If it was really like how it was reported, that the female bus driver was completely justified and in the weaker position, that the young men attacked her, why did none of the many people on the bus come out and prevent/stop it? Not even anyone to say a word? The answer is obvious, that although the driver was weaker, she was unreasonable, and even her words and performance made the other passengers on the bus feel dissatisfied, such as being tough or viciously cursing people. Of course, it also possible the other passengers were just different and wanted to avoid causing trouble for themselves.
Personally, I think the final sentence is closer to the truth. In eight years of observing fights in China, I have seen crowds gather to watch even the hint of a fight, but I have never seen anyone step in and try to break up a seriously violent fight.
A new Wuhan blog entitled wo zai wuchang has appeared recently. It’s written by an American teaching English at Huazhong Normal University. Aside from a few minor details, the author’s comments and observations are remarkably similar to my own when I first arrived back in 1997. This passage from the September 2 post captures the first-week-in-Wuhan experience perfectly:
The ride from the airport to the university completely blew my mind. I guess I was expecting Wuhan to be similar to Beijing or Xi’an but it isn’t at all. I can’t say I’ve ever been to a more third world city before – everything looks like it’s falling apart. Even entering campus was a shock. I was feeling completely out of place and slightly regretful; however, life can change after a good night’s sleep and a shower. Wuhan seemed better but still not what I was expecting. The girl who picked me up from the airport came by my room to show me around campus and by accident we found out I had to go get an medical examination done with the rest of the new international kids. For everyone’s information, NO ONE wants to get a medical examination in China EVER. It was probably one of the most frustrating events in my life. Total I had to get a chest x-ray, eye test, ECG exam, sonogram, blood drawn, vaccination, and some sort of test to see if you’ve ever had surgery before. There were probably 200 people there for the same things and about 9 doctors total. This entire process took 7 hours. As you may know, there are no such things as lines in China. Things got dramatic every once in a while. While waiting in the epic ECG line about 10 Chinese men cut this Chinese woman and I. She yelled and yelled at them in Chinese and it got pretty out of hand. They ended up shoving her and her daughter around and pushed passed her. I was shocked. To make the hospital experience even more frustrating is the fact that no one in Wuhan except for a small population knows English. Doctors were yelling orders to me all day and I couldn’t understand a single one. I feel lucky that my exam even got finished. I know my parents probably don’t want to hear this but I wonder if any of that equipment was even sterile (save the needles). The hospital was pretty gross. There were cigarettes all over the floor.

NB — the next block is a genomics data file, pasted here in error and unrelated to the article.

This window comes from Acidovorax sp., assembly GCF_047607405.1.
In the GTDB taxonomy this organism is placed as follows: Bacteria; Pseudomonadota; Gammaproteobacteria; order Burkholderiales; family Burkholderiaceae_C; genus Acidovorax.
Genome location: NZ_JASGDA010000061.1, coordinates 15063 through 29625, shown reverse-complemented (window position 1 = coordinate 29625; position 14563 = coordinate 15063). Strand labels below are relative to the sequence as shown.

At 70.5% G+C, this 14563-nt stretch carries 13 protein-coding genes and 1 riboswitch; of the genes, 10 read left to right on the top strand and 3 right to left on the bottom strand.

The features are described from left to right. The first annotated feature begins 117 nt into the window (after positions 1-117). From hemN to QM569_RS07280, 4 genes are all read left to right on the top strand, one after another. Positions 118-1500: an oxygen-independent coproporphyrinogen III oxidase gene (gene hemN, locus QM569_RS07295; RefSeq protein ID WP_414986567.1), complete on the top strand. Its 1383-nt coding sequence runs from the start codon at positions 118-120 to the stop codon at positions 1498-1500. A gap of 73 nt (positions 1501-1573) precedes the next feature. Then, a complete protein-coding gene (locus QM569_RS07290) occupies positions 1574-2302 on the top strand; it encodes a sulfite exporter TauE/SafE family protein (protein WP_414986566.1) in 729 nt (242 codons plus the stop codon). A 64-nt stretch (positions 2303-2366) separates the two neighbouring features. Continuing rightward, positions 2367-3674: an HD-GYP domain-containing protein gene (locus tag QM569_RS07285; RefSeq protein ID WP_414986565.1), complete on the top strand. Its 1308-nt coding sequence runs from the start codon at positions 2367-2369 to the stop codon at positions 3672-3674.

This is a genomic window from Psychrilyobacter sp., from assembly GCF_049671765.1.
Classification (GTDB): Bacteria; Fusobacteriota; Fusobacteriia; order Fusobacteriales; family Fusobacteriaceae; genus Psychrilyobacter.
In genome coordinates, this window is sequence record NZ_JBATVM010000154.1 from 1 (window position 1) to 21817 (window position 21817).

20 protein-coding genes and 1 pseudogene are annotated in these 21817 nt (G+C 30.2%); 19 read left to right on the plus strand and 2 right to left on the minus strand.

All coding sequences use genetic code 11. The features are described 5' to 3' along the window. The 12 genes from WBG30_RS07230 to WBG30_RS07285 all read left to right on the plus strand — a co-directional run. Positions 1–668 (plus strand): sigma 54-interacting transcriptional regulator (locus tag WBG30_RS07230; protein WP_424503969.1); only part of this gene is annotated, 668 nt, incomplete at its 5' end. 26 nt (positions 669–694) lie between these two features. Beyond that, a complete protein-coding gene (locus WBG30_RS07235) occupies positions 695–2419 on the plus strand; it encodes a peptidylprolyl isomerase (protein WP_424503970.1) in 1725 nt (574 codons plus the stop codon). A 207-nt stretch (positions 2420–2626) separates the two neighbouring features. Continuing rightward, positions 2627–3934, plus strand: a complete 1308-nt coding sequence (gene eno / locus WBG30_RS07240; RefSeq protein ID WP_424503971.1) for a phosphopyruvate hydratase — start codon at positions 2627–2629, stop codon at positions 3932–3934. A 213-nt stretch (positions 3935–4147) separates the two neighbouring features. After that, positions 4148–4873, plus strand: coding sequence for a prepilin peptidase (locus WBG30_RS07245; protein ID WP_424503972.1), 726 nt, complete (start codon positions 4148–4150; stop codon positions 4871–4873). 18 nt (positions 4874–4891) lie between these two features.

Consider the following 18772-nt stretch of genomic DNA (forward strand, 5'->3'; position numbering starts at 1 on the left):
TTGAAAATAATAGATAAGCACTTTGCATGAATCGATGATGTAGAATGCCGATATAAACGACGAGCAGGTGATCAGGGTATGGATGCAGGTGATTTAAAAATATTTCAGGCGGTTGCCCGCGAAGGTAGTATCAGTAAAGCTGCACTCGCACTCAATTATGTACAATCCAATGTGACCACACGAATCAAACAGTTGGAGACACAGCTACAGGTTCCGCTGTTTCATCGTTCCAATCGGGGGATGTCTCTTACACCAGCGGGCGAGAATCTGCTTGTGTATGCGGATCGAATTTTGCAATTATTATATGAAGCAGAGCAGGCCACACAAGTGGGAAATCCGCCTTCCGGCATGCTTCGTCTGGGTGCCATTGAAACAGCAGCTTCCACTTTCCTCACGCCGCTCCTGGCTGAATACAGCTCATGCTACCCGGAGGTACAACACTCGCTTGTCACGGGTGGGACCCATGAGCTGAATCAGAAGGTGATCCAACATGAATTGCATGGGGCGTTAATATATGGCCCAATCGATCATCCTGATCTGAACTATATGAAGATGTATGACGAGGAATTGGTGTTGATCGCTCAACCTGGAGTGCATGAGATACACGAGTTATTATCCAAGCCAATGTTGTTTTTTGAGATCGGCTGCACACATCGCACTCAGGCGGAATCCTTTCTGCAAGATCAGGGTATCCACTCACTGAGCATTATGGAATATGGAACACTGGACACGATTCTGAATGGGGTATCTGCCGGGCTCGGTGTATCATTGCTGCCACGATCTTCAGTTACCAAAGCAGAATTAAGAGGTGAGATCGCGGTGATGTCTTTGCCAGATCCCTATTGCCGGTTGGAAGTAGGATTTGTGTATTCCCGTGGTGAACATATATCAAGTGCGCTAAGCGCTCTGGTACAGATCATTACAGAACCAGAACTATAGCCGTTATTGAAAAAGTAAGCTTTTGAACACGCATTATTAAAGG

Everything at this university is completely unorganized and frustrating. I feel that no one knows what’s going on and if they do they don’t know when and if they have an idea of when it’s only a rumor. I’m sure once classes start everything will fall into place.
Be sure to check out the pictures as well.
The rest of the country continues to sacrifice for Beijing’s Olympic party. Yesterday SHTig and I visited one of the nicest (and largest) office towers in Beijing. The entire building was frigid–on a Sunday, when perhaps a few dozen people were inside. Meanwhile, Bloomberg reports on electricity rationing in Wuhan:
The provincial government decided to cut power supplies to the capital city of Wuhan by 34 percent, the city of Huangshi by 31 percent and Huanggang by 16 percent, the local economic commission said in a statement posted on its Web site.
China, facing its sixth year of electricity shortages, mothballed 3 percent of its coal-fired generating capacity as of July 25 after fuel supplies dwindled, State Grid Corp. of China said last week. Coal stockpiles at Hubei’s power plants have fallen below the “caution line” of 750,000 metric tons, the provincial government said.
“Insufficient coal supplies forced the closure of an increasing number of power plants in the province,” the commission said. “We decided to start rationing power supplies from Aug. 5 in order to ensure basic power demand for the summer and Olympics are met.”
Unfortunately for Wuhan and the rest of China, the current shortage is not being caused by the Olympics alone, but is rather part of a much greater problem:
State Grid said last week 46 percent of the power stations on its network have coal stockpiles below the “caution line” or seven days of consumption. More than 1 billion people rely on State Grid for their power.